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This grave marker was discovered by US troops on Kiska Island (Aleutians) in a small graveyard in August 1943. The marker was made and placed by Japanese soldiers, after they had buried an American pilot who had crashed on the island. The marker reads: "Sleeping here, a brave air-hero who lost youth and happiness for his Mother land. July 25 - Nippon Army". A small gesture of humanity amid the Apocalypse. Graves Markers, Ally Troops, Mothers Land, Brave Air Heroes, American Pilots, Small Graveyards, July 25, Nippon Army, Lost Youth
On Kiska Island, after Allied troops had landed, this grave marker was discovered in a small graveyard amid the bombed-out ruins in August of 1943. The marker was made and placed by members of the occupying Japanese Army, after they had buried an American pilot who had crashed on the island. The marker reads: "Sleeping here, a brave air-hero who lost youth and happiness for his Mother land. July 25 - Nippon Army"
Stories like this need to be told more often. Found on Shorpy among the comments below photo at www.shorpy.com/.... Entitled "Other side of the story.". Widens our view of the bombing of Pearl Harbor from the pilots' experience. The pilots had no idea they were performing a sneak attack until afterward, and even then, if any of them had a problem with it, they were given veiled threats. Very interesting. I'm not surprised. Our history books never give us the total 'real' facts.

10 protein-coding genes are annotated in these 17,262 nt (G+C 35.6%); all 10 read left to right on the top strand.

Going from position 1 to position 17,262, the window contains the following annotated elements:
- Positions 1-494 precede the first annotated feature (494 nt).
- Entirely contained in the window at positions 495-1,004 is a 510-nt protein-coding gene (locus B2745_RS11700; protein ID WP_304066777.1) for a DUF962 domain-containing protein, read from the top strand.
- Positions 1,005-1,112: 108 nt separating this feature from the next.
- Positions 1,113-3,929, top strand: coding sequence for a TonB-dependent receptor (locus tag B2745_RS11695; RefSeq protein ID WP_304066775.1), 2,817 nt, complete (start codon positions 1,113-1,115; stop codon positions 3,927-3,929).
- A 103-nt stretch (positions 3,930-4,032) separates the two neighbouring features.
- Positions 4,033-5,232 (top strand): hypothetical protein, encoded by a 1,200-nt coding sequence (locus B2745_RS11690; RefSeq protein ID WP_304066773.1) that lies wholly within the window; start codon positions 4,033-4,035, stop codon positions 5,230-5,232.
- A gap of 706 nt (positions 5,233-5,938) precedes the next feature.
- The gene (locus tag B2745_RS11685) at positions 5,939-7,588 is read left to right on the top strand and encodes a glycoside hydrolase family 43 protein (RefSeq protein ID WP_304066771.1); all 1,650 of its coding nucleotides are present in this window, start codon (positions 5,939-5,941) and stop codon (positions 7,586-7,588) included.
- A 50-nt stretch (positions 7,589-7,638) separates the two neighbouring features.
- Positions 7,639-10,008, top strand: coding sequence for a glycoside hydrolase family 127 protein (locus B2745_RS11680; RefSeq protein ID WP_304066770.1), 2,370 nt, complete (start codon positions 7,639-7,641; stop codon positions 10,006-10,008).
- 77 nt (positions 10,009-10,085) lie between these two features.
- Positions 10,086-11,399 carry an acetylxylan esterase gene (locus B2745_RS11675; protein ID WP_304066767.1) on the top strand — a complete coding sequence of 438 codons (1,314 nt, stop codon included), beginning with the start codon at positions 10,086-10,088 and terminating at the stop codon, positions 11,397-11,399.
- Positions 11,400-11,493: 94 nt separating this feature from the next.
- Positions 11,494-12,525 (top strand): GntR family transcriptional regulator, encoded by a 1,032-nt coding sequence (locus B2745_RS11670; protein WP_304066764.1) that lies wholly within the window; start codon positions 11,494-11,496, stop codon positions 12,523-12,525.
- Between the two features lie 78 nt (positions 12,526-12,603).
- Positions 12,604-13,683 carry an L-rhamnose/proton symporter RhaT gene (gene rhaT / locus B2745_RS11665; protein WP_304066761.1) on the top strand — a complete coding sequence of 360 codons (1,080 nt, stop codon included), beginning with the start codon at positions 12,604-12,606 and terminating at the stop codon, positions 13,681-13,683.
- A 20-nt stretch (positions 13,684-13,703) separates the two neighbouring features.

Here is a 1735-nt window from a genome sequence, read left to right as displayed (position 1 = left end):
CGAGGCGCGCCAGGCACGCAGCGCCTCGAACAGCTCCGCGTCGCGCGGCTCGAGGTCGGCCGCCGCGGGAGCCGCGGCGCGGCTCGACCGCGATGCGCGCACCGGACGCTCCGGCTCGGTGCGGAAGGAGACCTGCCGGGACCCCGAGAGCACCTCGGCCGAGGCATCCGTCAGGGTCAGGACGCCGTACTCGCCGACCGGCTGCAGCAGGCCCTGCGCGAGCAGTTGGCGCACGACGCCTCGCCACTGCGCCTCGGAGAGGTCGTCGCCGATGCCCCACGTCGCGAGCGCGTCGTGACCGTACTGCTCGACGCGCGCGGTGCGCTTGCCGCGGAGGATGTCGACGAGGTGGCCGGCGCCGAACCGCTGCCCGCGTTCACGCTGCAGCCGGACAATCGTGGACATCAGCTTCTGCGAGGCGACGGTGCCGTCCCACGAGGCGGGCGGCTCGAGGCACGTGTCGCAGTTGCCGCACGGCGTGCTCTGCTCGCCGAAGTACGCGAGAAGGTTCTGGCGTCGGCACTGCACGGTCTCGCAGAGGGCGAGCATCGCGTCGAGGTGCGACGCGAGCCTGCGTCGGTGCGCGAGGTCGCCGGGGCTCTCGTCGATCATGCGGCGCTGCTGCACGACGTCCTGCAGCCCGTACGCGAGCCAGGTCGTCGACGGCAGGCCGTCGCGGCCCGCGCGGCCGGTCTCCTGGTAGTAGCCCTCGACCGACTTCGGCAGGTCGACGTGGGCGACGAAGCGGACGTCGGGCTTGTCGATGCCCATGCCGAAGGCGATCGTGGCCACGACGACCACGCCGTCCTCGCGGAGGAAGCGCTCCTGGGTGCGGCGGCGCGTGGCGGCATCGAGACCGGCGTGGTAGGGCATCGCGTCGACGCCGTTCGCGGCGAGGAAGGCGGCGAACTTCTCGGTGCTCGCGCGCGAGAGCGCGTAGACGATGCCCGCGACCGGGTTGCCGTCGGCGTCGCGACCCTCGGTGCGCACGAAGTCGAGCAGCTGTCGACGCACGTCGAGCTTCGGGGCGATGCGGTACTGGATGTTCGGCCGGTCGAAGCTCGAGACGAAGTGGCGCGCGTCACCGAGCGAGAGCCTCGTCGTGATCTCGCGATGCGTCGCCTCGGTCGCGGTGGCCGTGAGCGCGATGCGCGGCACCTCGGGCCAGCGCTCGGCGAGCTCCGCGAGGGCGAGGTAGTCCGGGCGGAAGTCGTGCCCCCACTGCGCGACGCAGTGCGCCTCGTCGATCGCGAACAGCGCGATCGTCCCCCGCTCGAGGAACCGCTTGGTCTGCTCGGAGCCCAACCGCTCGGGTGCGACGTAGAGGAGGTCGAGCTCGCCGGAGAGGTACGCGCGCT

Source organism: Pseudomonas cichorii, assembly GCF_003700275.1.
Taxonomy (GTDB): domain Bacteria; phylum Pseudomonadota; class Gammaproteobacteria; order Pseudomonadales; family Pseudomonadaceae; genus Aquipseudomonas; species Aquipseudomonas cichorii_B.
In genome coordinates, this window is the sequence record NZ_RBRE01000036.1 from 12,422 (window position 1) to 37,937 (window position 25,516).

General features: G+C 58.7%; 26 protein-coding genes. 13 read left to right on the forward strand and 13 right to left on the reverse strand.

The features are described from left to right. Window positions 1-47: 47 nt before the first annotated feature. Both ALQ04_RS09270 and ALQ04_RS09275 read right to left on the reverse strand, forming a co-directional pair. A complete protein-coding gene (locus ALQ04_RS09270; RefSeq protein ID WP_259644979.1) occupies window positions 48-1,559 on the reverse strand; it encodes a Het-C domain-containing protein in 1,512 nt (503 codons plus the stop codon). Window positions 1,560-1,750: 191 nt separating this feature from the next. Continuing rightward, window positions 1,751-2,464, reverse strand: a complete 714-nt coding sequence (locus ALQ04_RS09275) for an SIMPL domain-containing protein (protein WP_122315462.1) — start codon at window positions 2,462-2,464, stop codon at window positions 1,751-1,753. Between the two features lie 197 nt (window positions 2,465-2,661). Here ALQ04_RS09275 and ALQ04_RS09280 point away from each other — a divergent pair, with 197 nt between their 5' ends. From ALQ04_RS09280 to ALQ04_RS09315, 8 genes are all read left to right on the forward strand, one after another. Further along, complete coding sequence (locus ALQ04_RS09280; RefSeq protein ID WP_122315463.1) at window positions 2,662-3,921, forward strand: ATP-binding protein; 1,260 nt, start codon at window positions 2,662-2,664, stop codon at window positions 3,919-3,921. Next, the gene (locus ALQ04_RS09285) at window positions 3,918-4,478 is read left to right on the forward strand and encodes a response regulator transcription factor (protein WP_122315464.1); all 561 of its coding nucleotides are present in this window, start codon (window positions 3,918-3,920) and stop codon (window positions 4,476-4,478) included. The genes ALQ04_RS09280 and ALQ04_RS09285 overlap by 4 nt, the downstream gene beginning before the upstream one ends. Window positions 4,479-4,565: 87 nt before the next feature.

Eugene Jacques Bullard (1919) The first African-American combat pilot, was one of 200 Americans who flew for France in World War I.
Sacajawea's Grave Marker. It's controversial tho. Many historians believed she died right after the Expedition around 1812. No one can prove where she went or what happened to her after the trip or when she died. If she died in 1884, she would have been a very very old woman for the day.